What do we see? In PA, nursing coverage decreases when poverty rises, in elementary, middle, and high schools. In other words, at a time when the coronavirus threat is looming, Pennsylvania's neediest children are less likely to get the medical care they need at school.

Given all this, I thought it would be useful to take a look at how New Jersey's school nursing situation stands. I've got the particulars about the data below, but for now: I used two different data sources from the NJ Department of Education, and got very similar results from each.

My unit of analysis is a school district, rather than a school. New Jersey has a lot of small districts with only two or three buildings, often feeding into a regional high school with several other small districts. It's possible these buildings share a nurse, but the time between buildings isn't correctly divided in the records. With my method, a nurse assigned to any building in the district counts for the entire district.

My measure for these graphs is "students per nurse": in other words, how many students, on average, are there in a district for every nurse in the records? Let's start by looking at how districts with different levels of student economic disadvantage compare.

I've divided all NJ districts into five groups, ranging from those with the fewest students who qualify for free lunch (a proxy measure of economic disadvantage) to those with the most. I was, to be honest, surprised to see this: in New Jersey, school nursing care is distributed quite equally. The student load for nurses in the most disadvantaged districts is, on average, close to the load for nurses in the least disadvantaged districts.

Of course, an equal distribution isn't necessarily "fair." We can safely assume many of the students in high-FRPL districts don't have adequate medical outside of school. If we want children to have an equal chance for school success, we'd want to see a lower student load in the most disadvantaged districts.

That said: at least the coverage isn't flipped, like in PA. And the average load is under the recommended ratio of 750:1, as suggested by the American Academy of Pediatrics. So, a good start from New Jersey... but we probably can and should do better.

Let's look at distribution by race next:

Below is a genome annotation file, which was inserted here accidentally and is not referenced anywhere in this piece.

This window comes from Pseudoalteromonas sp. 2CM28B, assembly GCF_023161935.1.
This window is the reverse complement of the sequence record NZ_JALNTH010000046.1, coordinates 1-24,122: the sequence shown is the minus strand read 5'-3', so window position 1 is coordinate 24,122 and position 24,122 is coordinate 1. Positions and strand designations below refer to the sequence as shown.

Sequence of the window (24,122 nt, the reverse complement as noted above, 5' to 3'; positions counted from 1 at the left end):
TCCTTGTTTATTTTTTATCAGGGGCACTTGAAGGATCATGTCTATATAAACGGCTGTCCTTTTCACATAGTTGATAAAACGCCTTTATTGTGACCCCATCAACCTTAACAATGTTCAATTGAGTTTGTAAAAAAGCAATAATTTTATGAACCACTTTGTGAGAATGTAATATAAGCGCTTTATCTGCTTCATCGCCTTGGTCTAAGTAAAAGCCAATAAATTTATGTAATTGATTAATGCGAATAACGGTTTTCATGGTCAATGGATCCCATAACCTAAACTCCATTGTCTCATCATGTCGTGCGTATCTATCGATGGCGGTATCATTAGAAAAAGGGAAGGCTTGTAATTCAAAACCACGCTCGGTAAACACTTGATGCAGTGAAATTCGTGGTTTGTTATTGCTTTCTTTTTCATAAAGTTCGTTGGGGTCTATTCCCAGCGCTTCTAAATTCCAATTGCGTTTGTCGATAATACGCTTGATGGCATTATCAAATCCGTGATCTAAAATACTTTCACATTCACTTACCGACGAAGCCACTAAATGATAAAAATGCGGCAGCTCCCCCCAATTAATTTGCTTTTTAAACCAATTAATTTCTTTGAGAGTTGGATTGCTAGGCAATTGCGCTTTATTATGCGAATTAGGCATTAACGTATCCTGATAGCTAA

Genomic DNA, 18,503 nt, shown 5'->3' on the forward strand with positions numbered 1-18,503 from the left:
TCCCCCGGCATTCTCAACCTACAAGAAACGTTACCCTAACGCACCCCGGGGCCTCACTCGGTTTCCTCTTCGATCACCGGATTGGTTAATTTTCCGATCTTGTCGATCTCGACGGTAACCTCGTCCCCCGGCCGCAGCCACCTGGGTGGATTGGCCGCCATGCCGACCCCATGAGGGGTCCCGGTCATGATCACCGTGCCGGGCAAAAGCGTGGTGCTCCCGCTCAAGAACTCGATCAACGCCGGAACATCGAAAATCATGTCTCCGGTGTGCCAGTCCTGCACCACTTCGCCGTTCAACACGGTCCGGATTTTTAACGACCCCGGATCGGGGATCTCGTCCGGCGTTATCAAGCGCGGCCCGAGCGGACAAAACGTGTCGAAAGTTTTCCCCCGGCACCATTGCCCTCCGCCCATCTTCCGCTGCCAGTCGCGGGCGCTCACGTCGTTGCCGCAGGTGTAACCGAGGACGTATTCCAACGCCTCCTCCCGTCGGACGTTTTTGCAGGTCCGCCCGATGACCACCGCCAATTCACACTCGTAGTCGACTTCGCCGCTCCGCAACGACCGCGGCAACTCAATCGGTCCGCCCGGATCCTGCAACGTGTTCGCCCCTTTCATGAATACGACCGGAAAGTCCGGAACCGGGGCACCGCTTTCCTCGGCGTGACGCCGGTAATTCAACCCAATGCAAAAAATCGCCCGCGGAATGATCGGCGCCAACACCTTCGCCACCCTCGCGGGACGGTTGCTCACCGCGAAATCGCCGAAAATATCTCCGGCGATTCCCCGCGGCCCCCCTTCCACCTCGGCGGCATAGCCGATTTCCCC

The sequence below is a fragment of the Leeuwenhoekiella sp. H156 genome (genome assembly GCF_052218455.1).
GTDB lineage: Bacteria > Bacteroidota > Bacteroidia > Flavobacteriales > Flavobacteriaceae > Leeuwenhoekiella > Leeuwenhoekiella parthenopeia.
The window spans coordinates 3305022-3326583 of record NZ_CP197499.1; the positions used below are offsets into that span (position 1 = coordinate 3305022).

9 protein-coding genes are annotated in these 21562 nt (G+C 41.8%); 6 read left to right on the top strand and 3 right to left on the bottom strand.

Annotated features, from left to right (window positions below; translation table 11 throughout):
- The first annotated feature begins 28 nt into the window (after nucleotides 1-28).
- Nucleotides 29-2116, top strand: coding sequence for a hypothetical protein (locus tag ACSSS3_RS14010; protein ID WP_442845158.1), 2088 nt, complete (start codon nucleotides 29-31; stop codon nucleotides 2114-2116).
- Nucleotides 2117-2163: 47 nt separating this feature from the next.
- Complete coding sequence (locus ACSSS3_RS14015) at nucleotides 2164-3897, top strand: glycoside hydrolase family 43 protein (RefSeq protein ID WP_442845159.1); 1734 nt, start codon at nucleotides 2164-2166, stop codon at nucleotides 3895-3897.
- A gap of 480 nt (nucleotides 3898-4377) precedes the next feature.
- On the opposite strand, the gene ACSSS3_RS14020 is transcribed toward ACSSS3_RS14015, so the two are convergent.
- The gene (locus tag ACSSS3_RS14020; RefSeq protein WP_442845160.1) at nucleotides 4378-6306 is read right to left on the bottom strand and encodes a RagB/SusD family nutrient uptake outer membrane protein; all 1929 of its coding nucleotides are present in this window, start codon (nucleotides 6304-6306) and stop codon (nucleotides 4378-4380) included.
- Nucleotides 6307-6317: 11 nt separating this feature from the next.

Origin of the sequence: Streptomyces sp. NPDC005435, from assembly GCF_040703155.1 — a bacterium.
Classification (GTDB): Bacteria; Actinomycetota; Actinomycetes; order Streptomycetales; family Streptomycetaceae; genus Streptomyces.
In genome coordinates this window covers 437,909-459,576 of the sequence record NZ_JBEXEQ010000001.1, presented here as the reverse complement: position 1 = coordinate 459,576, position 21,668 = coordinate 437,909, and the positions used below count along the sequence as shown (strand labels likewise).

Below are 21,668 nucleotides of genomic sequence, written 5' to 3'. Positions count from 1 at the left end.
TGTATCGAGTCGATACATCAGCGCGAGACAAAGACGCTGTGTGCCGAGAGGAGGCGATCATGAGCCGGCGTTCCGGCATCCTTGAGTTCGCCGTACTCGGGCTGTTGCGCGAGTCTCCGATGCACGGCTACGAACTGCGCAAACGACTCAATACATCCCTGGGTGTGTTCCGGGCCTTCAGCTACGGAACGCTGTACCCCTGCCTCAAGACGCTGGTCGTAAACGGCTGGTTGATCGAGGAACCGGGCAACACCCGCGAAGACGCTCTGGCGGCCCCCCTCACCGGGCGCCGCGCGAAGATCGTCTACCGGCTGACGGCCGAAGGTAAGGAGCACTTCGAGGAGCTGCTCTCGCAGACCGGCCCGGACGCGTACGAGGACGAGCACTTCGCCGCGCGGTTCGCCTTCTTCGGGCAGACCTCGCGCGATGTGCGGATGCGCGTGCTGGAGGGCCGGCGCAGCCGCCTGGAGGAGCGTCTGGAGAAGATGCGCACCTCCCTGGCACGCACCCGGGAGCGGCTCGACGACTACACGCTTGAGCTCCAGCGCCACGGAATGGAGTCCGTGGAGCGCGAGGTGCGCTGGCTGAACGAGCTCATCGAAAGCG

Here I'm combining Black and Hispanic students, but I did run the numbers separately for each group, and the results are similar. The distribution of nurses is quite equal across race and ethnicity in New Jersey; there's really no evidence of meaningful bias. Given the correlation of race and income, however, we would like to see smaller student loads for nurses in districts with higher concentrations of students of color if we want to achieve equal educational opportunity. But, again, we're not Pennsylvania, and the student loads, on average, are below recommended guidelines.

New Jersey has many different types of districts: smaller, larger, some only K through 8, some K through 12, some regional high schools, etc. Vocational-technical districts and charter schools are also considered their own districts. So how does nurse coverage vary across these different district types?

Now we're getting some variation. As I said, NJ has a many small K-8 only districts: these districts, it appears, hire nurses for their schools, even if the student populations are small. K-8 districts with under 400 students have a student:nurse ration of 238-1; but K-8 districts with more than 750 students have a ratio of 435-1.

A perpetual topic of conversation in New Jersey education policy is how we have too many undersized districts that are inefficiently small. I think the fiscal pressure this creates has often been exaggerated; nonetheless, there are some real inefficiencies that come from having undersized school districts, and this may be one of them.

The regional high schools (7-12/9-12) have, on average, much higher student loads for their nurses. Is this a problem? I don't know... intuitively, it makes sense to me that we'd want more nursing services for younger children, who are less able to participate in monitoring their own health care. But we should note the vo-techs, which are basically high schools, have a considerably lower nurse-student ratio than the regional high schools. If it's good for those kids, why not others?

Which brings us to the charter schools, with much higher student loads for their nurses. The majority of the charter population in New Jersey consists of K-8 students, but there are a significant number of high school students in the charters. Still, even if we accept the premise that older students don't need as much nursing coverage as younger ones, the high student load for charter nurses stands out.

What's driving the difference? According to state records, there are many charter school students who have no nursing care available.

29 percent of New Jersey charter school students do not have a school nurse in state records listed as on staff for their school. Now, we shouldn't immediately jump to a conclusion that they don't have access to nursing care. Maybe the charter contracts out its nurses and doesn't list them as staff. It's worth noting, however, that the "preparedness review" process for charters doesn't explicitly call for a review of nursing services.